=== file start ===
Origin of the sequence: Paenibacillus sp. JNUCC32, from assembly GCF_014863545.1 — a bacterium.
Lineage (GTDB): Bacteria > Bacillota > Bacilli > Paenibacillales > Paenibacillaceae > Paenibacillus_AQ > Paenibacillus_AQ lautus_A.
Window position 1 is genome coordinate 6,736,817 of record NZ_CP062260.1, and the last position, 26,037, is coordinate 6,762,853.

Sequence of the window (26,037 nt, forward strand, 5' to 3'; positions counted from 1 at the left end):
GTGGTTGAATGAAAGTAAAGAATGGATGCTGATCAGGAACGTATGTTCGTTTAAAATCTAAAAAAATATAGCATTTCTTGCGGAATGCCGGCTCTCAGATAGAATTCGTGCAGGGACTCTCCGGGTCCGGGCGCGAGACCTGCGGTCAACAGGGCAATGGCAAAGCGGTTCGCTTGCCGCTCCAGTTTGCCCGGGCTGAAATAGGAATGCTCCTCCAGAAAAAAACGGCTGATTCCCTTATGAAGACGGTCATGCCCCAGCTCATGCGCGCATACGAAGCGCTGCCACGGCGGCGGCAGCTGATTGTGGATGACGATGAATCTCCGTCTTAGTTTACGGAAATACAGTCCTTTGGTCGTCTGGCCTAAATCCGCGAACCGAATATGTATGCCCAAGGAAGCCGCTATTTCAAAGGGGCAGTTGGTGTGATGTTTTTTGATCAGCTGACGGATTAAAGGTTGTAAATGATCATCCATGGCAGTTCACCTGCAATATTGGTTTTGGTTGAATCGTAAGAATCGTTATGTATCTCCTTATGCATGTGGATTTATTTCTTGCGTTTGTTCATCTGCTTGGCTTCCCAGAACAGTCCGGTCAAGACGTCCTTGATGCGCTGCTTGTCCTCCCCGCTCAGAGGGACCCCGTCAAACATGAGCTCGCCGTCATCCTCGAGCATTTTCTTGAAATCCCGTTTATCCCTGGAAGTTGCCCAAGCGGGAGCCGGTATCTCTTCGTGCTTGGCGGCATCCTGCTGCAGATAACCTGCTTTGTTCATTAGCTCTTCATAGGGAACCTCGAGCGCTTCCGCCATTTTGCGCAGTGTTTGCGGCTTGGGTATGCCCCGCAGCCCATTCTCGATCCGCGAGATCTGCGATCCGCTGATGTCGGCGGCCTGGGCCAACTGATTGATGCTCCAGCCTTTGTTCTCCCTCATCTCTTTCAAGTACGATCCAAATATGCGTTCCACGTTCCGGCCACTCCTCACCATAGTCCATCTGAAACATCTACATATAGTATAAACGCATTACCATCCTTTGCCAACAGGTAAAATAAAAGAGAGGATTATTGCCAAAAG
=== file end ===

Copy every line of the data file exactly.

Origin of the sequence: Paenibacillus sp. JNUCC32, from assembly GCF_014863545.1 — a bacterium.
Lineage (GTDB): Bacteria > Bacillota > Bacilli > Paenibacillales > Paenibacillaceae > Paenibacillus_AQ > Paenibacillus_AQ lautus_A.
Window position 1 is genome coordinate 6,736,817 of record NZ_CP062260.1, and the last position, 26,037, is coordinate 6,762,853.

Sequence of the window (26,037 nt, forward strand, 5' to 3'; positions counted from 1 at the left end):
GTGGTTGAATGAAAGTAAAGAATGGATGCTGATCAGGAACGTATGTTCGTTTAAAATCTAAAAAAATATAGCATTTCTTGCGGAATGCCGGCTCTCAGATAGAATTCGTGCAGGGACTCTCCGGGTCCGGGCGCGAGACCTGCGGTCAACAGGGCAATGGCAAAGCGGTTCGCTTGCCGCTCCAGTTTGCCCGGGCTGAAATAGGAATGCTCCTCCAGAAAAAAACGGCTGATTCCCTTATGAAGACGGTCATGCCCCAGCTCATGCGCGCATACGAAGCGCTGCCACGGCGGCGGCAGCTGATTGTGGATGACGATGAATCTCCGTCTTAGTTTACGGAAATACAGTCCTTTGGTCGTCTGGCCTAAATCCGCGAACCGAATATGTATGCCCAAGGAAGCCGCTATTTCAAAGGGGCAGTTGGTGTGATGTTTTTTGATCAGCTGACGGATTAAAGGTTGTAAATGATCATCCATGGCAGTTCACCTGCAATATTGGTTTTGGTTGAATCGTAAGAATCGTTATGTATCTCCTTATGCATGTGGATTTATTTCTTGCGTTTGTTCATCTGCTTGGCTTCCCAGAACAGTCCGGTCAAGACGTCCTTGATGCGCTGCTTGTCCTCCCCGCTCAGAGGGACCCCGTCAAACATGAGCTCGCCGTCATCCTCGAGCATTTTCTTGAAATCCCGTTTATCCCTGGAAGTTGCCCAAGCGGGAGCCGGTATCTCTTCGTGCTTGGCGGCATCCTGCTGCAGATAACCTGCTTTGTTCATTAGCTCTTCATAGGGAACCTCGAGCGCTTCCGCCATTTTGCGCAGTGTTTGCGGCTTGGGTATGCCCCGCAGCCCATTCTCGATCCGCGAGATCTGCGATCCGCTGATGTCGGCGGCCTGGGCCAACTGATTGATGCTCCAGCCTTTGTTCTCCCTCATCTCTTTCAAGTACGATCCAAATATGCGTTCCACGTTCCGGCCACTCCTCACCATAGTCCATCTGAAACATCTACATATAGTATAAACGCATTACCATCCTTTGCCAACAGGTAAAATAAAAGAGAGGATTATTGCCAAAAG